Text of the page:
Why Perform an Email Warmup? – 5 Steps to Execute the Perfect IP/Domain Warmup » emailexpert

1. Know your slabs and base numbers

Before you begin with performing a warmup, you need to know the numbers. 

  • How many users are you sending an email to?
  • How often will you send those emails?
  • When do you increase the number of emails that you send out?

If you’re using the image above with Pepipost’s warmup slabs, you are going to start with 500 emails on day 0. 

Once these emails are out, you can send the next set on Day 1, where the number of emails is 3000.

As you gradually increase the numbers, within 15 days you’ll be able to send out 200,000 emails per day. However, keep monitoring for inboxing and other relevant engagement metrics. Also, keep a keen eye for any spam complaints, especially on Google postmaster.

2. Segment your email lists

You can send out all the emails you want and your warmup program may still lead to failure. 

The purpose of a warmup is to show the mailbox provider, that your emails are relevant and that people are enjoying and engaging with them. 

The best way to do that is by sending your emails only to the most engaged users. 

By doing that, you ensure that your emails are well-received by the users who are on your sending list. 

And when a mailbox provider sees that people are engaging a lot with your emails, they start trusting your emails even more. 

3. Send your best content

This isn’t advice only for the warmup process, but for your entire email marketing plan. 

But it’s especially powerful during the initial phases. 

After you segment your users based on activity, you need to send them your best content. 

We want as many users to give their mailbox algorithms the signal that our emails are good. And this is possible when they interact, open, click-through, read your emails, and maybe even share them. 

4. Keep a track of what works and what doesn’t

You can’t grow what you don’t track.

When you are sending out these emails and taking all the precautions to ensure a great warmup program, you should track what you’re doing.

  • A few examples of the data points to track:
  • The content that generates the highest engagement
  • Email unsubscribers, and what triggered the unsubscribes
  • Spam reports if any
  • Average open rates and click rates across all your sent emails

These elements are your starting points to track the performance of your warmup campaign. 

5. Start sending your emails, and follow the plan

Stick to your plan. You may be tempted to start sending out your complete volume as soon as you begin seeing some good engagement. 

But no matter how well-received your content is, it’s best to gradually grow the numbers to avoid getting put into the spam folder. 

The more strictly you follow the plan you set for yourself, the better the results will be. 

Essentially, the entire process of a warmup is only to get your trust back up. And at a point where the receiving mailbox providers are unsure about your email content, it’s best to continue slowly.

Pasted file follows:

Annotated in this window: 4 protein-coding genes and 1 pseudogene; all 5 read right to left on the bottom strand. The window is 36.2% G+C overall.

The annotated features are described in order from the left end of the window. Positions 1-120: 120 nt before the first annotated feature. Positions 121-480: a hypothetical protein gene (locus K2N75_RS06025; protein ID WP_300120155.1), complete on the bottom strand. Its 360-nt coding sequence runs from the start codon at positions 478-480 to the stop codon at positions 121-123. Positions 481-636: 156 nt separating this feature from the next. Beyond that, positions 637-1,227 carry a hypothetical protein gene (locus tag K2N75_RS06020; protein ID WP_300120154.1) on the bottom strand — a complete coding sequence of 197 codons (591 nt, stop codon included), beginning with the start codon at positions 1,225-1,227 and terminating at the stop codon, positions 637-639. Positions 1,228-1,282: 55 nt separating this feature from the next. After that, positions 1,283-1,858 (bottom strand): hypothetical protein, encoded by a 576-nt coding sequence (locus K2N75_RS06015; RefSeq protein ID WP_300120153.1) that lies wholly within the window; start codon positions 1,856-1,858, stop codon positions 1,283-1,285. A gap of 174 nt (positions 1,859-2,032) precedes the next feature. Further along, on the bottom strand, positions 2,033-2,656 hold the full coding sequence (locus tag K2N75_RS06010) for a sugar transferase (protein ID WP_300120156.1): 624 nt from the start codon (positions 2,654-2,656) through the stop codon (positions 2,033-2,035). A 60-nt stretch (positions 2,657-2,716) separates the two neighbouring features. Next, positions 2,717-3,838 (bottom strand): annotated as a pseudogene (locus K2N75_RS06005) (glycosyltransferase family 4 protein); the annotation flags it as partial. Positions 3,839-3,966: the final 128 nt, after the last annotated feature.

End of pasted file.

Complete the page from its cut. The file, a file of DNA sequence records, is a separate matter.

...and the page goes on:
What to expect before, during, and after a warmup?

Consider this situation. You have a list of over 100,000 email subscribers and you haven’t sent them emails for quite a while now. 

In most cases, you can expect your email reputation to reset to neutral. And you don’t have an option to turn it on-off on-demand. 

Before the warm-up

When you start from scratch, your reputation is going to be low/zero. This is the same case if you have stopped emails for a while. 

At this stage, sending out a large number of emails will affect your inbox placement rate. So you can expect your inboxing to be in the low 50%s or even lower depending on how engaged your audience is, and your list targeting and segmentation.

This is normal and there’s nothing to be concerned about here. Once you begin with your warmup process, the inboxing will move upwards.

During the warm-up

One of the major changes that you’ll notice as you begin your warmup process is the drop in email inboxing during the initial phase of the warm-up

But that’s temporary.

As the mailbox provider algorithms understand your content and the engagement of their users with your emails, your sending reputation is built up. 

It’s a fairly quick process and the algorithms are smart enough to identify good emails. 

Once you build up enough reputation, the algorithms allow more of your emails to reach the inboxes of their users. Since the threshold for every mailbox provider is different, it’s important that you do not rush the process, and perform naturally variable email sending. You don’t have to fix a number and reach the goal every time. 

For example, if your daily cap is 10,000 and you don’t need to send any more than 9000 emails, that’s alright. You can stop right there. 

Our goal is to have an upper limit for each day while the email reputation is built up. 

After the warm-up

Once you’ve successfully performed a warmup, your inbox placement will have improved. Compared to the below 50% inboxing before warm-up, you can expect 70-90+% inboxing depending on how good your content was after the process is complete.

As more emails begin reaching your customer inboxes, the higher your chances of converting users. Even if your conversion rate remains the same overall, more people seeing the email will still result in higher absolute conversions. 

After a good warmup program, you can expect a statistically significant improvement in all of your email metrics combined.

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